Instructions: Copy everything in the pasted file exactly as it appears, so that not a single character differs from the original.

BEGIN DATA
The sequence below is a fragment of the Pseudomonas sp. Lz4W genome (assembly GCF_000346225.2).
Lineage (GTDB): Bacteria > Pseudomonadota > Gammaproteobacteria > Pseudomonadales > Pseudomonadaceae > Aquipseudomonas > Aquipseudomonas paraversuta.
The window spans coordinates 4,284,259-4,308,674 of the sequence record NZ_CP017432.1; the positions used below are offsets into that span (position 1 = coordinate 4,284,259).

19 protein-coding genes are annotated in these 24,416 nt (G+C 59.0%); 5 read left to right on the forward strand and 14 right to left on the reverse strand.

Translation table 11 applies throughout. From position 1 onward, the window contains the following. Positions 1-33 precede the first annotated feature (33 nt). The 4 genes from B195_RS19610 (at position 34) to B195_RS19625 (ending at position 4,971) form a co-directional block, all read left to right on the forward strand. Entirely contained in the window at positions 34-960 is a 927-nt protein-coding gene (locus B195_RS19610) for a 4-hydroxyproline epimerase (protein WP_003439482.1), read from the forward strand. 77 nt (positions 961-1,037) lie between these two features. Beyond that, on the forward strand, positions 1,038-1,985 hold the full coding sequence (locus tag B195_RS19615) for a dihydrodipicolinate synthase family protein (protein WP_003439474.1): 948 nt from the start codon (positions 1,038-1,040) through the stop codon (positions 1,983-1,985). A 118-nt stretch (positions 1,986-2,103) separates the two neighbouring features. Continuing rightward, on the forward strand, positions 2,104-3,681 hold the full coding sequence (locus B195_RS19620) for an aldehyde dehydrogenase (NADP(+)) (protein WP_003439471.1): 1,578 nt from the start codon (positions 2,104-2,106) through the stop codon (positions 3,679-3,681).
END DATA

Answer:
The sequence below is a fragment of the Pseudomonas sp. Lz4W genome (assembly GCF_000346225.2).
Lineage (GTDB): Bacteria > Pseudomonadota > Gammaproteobacteria > Pseudomonadales > Pseudomonadaceae > Aquipseudomonas > Aquipseudomonas paraversuta.
The window spans coordinates 4,284,259-4,308,674 of the sequence record NZ_CP017432.1; the positions used below are offsets into that span (position 1 = coordinate 4,284,259).

19 protein-coding genes are annotated in these 24,416 nt (G+C 59.0%); 5 read left to right on the forward strand and 14 right to left on the reverse strand.

Translation table 11 applies throughout. From position 1 onward, the window contains the following. Positions 1-33 precede the first annotated feature (33 nt). The 4 genes from B195_RS19610 (at position 34) to B195_RS19625 (ending at position 4,971) form a co-directional block, all read left to right on the forward strand. Entirely contained in the window at positions 34-960 is a 927-nt protein-coding gene (locus B195_RS19610) for a 4-hydroxyproline epimerase (protein WP_003439482.1), read from the forward strand. 77 nt (positions 961-1,037) lie between these two features. Beyond that, on the forward strand, positions 1,038-1,985 hold the full coding sequence (locus tag B195_RS19615) for a dihydrodipicolinate synthase family protein (protein WP_003439474.1): 948 nt from the start codon (positions 1,038-1,040) through the stop codon (positions 1,983-1,985). A 118-nt stretch (positions 1,986-2,103) separates the two neighbouring features. Continuing rightward, on the forward strand, positions 2,104-3,681 hold the full coding sequence (locus B195_RS19620) for an aldehyde dehydrogenase (NADP(+)) (protein WP_003439471.1): 1,578 nt from the start codon (positions 2,104-2,106) through the stop codon (positions 3,679-3,681).